Reformation

Then the king called together all the elders of Judah and Jerusalem. He went up to the temple of the Lord with the people of Judah, the inhabitants of Jerusalem, the priests and the prophets—all the people from the least to the greatest. He read in their hearing all the words of the Book of the Covenant, which had been found in the temple of the Lord. The king stood by the pillar and renewed the covenant in the presence of the Lord—to follow the Lord and keep his commands, statutes and decrees with all his heart and all his soul, thus confirming the words of the covenant written in this book. Then all the people pledged themselves to the covenant.

2 Kings 23.1-3

The reading of the long-lost Book of the Law compelled King Josiah to action and this action involved two things.

  1. A recommitment to the Covenant (the Law) by the King and the people and
  2. Immediate action on behalf of the King.

The first of these was relatively easy, as in many ways, it is not very demanding on a person to make verbal promises. The second demanded ‘putting his head above the parapet’ and setting himself against the foreign gods and their priesthood who, along with other things, had brought the people of Judah to the ultimate low point in their history.

The work of cleansing began immediately (v.4 – 12) with the removal from the Temple of articles dedicated to Baal, Asherah and all the starry host which had been put in the place of the worship of the LORD, together with the destruction of a vast range of people and artefacts associated with them. The writer also records in v.15 ‘Even (emphasis mine) the Altar at Bethel’ which had drawn people away from God  since the division of the Kingdom under Jeroboam, was removed and obliterated.

It was a root and branch reformation.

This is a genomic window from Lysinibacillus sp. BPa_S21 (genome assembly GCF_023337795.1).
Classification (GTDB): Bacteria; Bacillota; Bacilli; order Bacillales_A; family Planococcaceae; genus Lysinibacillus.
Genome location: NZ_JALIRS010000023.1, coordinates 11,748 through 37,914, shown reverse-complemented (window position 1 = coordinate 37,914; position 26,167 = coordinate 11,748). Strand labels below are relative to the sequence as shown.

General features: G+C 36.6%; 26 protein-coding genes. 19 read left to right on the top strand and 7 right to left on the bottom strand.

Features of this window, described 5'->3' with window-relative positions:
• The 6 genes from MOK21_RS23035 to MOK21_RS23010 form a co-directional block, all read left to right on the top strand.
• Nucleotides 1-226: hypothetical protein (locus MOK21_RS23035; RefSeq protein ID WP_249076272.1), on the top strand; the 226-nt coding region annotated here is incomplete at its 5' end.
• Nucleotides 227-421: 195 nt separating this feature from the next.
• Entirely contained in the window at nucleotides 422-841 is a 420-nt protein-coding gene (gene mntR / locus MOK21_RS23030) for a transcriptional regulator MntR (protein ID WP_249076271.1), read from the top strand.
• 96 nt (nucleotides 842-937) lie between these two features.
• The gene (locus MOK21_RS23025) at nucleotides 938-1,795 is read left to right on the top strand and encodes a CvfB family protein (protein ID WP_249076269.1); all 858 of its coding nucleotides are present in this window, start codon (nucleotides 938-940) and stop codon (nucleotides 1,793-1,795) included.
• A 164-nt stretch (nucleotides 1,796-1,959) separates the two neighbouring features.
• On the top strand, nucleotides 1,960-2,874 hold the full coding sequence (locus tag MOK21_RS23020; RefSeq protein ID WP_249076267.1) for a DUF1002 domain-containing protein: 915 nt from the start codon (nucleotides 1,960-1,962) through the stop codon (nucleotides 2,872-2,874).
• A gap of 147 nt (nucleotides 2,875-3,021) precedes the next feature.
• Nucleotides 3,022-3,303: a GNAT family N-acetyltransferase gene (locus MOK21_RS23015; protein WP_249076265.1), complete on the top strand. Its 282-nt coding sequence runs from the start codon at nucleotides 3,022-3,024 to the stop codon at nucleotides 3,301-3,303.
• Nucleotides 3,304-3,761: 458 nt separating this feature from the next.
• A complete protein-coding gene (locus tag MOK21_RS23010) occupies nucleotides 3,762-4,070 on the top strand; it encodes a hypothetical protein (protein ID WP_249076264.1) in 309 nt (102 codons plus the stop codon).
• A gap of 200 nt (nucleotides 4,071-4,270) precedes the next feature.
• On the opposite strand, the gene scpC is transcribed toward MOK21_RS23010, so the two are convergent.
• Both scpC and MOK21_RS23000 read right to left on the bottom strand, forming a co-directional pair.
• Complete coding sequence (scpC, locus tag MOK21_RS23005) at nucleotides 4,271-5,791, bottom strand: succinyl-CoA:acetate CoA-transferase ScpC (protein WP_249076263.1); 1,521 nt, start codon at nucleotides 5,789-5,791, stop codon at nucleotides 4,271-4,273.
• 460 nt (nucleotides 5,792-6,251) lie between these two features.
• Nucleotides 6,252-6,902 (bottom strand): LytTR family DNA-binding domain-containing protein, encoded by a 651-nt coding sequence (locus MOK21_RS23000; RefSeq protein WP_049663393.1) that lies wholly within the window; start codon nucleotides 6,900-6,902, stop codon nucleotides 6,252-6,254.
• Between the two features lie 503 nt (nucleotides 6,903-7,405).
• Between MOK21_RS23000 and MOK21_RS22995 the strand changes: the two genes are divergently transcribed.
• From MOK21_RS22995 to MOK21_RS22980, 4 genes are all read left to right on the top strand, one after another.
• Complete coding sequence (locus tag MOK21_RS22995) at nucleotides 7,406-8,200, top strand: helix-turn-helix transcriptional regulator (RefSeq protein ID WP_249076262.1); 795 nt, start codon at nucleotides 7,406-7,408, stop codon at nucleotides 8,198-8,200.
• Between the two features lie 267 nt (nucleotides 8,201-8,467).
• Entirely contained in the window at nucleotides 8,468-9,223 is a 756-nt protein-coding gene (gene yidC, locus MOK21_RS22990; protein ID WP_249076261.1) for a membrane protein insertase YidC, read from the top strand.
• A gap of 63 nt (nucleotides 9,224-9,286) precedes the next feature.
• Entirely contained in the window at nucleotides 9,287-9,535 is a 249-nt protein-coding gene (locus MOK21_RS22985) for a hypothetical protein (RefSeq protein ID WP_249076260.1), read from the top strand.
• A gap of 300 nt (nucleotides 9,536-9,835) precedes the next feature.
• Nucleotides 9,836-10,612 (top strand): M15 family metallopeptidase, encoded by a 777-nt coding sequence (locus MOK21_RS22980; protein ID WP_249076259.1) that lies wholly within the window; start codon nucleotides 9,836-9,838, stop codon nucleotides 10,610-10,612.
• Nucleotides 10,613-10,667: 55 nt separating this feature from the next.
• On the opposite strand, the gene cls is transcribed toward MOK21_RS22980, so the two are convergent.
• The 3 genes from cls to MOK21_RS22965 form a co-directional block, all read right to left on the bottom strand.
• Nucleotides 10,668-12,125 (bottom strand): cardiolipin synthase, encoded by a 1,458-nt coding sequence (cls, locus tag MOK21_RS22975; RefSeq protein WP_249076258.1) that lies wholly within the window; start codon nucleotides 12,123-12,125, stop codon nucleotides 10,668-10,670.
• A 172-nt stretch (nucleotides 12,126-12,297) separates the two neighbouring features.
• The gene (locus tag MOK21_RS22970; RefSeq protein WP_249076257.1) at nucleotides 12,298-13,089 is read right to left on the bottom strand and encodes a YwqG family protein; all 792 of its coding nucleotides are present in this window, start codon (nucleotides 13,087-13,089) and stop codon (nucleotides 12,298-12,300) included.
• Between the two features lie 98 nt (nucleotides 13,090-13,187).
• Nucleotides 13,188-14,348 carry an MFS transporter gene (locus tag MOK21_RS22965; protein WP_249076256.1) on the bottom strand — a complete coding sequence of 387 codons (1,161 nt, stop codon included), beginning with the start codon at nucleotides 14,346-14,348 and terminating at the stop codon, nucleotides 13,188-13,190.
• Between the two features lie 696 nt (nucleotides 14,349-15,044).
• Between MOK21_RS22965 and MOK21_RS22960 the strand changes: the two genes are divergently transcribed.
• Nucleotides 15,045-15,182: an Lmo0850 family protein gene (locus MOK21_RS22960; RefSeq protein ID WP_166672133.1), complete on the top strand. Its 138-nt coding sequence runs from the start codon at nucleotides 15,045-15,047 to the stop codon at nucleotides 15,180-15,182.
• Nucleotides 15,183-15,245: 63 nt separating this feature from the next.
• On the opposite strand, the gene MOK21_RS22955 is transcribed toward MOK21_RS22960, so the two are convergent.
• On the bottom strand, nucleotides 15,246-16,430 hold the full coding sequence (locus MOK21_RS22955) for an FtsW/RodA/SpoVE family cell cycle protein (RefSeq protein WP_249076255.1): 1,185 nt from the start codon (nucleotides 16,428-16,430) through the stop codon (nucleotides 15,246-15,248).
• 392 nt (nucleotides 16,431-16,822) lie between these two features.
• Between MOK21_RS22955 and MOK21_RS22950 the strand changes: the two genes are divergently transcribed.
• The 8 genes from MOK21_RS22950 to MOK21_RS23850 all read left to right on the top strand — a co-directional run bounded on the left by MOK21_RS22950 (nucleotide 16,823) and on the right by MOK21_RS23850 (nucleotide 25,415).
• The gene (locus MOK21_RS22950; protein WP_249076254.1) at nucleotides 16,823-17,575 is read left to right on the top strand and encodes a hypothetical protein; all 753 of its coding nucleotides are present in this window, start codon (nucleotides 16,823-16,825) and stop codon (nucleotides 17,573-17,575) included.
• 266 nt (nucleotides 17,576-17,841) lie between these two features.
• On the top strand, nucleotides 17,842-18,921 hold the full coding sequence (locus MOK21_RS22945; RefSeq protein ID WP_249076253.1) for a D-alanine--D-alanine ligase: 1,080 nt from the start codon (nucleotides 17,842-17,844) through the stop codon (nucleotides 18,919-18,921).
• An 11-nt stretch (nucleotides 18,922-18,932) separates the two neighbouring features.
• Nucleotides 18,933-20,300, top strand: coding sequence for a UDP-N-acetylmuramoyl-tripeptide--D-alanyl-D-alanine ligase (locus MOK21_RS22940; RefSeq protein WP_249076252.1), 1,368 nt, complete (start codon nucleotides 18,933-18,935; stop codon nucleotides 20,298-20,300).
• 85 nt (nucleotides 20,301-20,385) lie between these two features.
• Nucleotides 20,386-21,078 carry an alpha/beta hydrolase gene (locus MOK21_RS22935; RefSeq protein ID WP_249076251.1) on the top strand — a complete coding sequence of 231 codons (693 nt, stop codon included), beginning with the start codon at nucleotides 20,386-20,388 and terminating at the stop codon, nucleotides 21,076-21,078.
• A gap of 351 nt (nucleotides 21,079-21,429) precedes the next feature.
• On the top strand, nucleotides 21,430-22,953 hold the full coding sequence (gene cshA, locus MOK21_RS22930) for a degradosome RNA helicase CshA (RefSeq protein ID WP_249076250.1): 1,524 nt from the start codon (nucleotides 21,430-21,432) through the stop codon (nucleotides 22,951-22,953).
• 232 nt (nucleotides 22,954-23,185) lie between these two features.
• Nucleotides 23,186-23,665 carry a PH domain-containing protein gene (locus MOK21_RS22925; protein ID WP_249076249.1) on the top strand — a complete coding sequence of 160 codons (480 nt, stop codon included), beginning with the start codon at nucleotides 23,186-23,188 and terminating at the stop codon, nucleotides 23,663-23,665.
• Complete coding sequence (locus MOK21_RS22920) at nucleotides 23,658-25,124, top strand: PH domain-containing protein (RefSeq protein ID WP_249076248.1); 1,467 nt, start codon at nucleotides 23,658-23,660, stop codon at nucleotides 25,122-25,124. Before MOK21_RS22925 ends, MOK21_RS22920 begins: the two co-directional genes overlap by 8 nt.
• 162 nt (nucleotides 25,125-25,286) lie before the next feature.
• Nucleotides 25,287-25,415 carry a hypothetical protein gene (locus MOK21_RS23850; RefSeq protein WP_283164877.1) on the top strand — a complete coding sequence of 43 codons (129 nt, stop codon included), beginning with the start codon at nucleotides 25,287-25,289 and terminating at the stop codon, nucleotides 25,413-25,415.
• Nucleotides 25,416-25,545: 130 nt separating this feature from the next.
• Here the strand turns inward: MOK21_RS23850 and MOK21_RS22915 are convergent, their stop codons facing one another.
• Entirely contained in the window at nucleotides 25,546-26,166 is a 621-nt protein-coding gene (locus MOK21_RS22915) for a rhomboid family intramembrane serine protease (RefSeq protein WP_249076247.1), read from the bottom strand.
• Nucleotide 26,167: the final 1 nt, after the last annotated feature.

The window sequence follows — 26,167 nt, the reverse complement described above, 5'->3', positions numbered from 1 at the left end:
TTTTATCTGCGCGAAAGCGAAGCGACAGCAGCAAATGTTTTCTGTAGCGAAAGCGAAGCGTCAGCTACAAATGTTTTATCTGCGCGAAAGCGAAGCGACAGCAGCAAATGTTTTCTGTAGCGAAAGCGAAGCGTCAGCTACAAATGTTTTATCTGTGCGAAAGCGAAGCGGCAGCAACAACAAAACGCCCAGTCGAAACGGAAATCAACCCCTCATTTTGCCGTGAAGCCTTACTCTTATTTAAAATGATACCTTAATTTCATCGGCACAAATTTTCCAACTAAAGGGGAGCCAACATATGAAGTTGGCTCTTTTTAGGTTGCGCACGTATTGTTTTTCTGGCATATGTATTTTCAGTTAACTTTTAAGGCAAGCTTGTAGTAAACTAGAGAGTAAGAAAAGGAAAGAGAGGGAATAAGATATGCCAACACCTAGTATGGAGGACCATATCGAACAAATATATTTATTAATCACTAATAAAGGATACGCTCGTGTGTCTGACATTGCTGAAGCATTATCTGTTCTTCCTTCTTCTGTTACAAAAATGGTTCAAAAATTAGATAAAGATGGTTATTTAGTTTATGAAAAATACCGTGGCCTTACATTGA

But he did something more which was absolutely vital. He called the people v.21 to ‘Celebrate the Passover of the LORD your God as it is written in the book of the Covenant’. For being made in the image of God the people needed him at the centre of their lives and worship if they were not to keep seeking false gods.

Read the detail in the chapter v.1-25 and thank God for the example of Josiah who we are told

Neither before nor after (him) was there a king like him who turned to the LORD as he did – with all his heart and with all his soul and with all his strength in accordance with all the Law of Moses.

Sadly, this great narrative ends with ‘Nevertheless’!

For these reforms, hugely significant as they were, were unable to turn away ‘the heat of God’s fierce anger which burned against Judah because of all that Manasseh had done to provoke him to anger.’

So we might ask, what was the point of the reformation that Josiah initiated?

It demonstrates that God is a just and merciful God, keeping covenant with his people. He had set out years before what he required of the people and with that  the blessings for obedience and the curses for disobedience, and he was true to his word.

He is the God who can be trusted absolutely!

It demonstrates that man, on his own cannot fulfil the law’s demands which is a terrible thing for it means that although there may be periods in which covenant is kept by people and even, as in this case, nations, such blessing is short-lived.

We cannot dig ourselves out of the ditch!

It demonstrates the absolute need for one who is able to keep the whole law, perfectly on man’s behalf forever. Josiah’s reforms lasted only as long as his life but for those who have eyes to see there is in him a foretaste of who would come from David’s line of which Josiah was a part.

We are privileged to live post the Cross where Jesus, the perfect Son of God paid the ultimate price which enables those who put their trust in him to be counted righteous and become heirs to all the blessings of the Covenant.

Under Josiah the people of Judah came close, for a finite period of time,  and then they fell back into their old ways. The blood of Jesus Christ cleanses his people from ALL sin but they (we) have to be active and intentional in keeping the Covenant.

Many a temptation will seek to pull us away so we need constantly to reform. To throw out that which so easily usurps God’s place in our lives and live wholeheartedly for him.

And as we are reformed so we are equipped to challenge those around us  to themselves seek the reformation that only Christ can give.

Our world is, in many ways,  little different spiritually from that of Josiah’s day as God is sidelined and people worship anything that pleases.

Let us pray that the salt and light of God’s, reformed and reforming, people will by his grace  and the working of his Spirit, lead to reformation in every walk of life.

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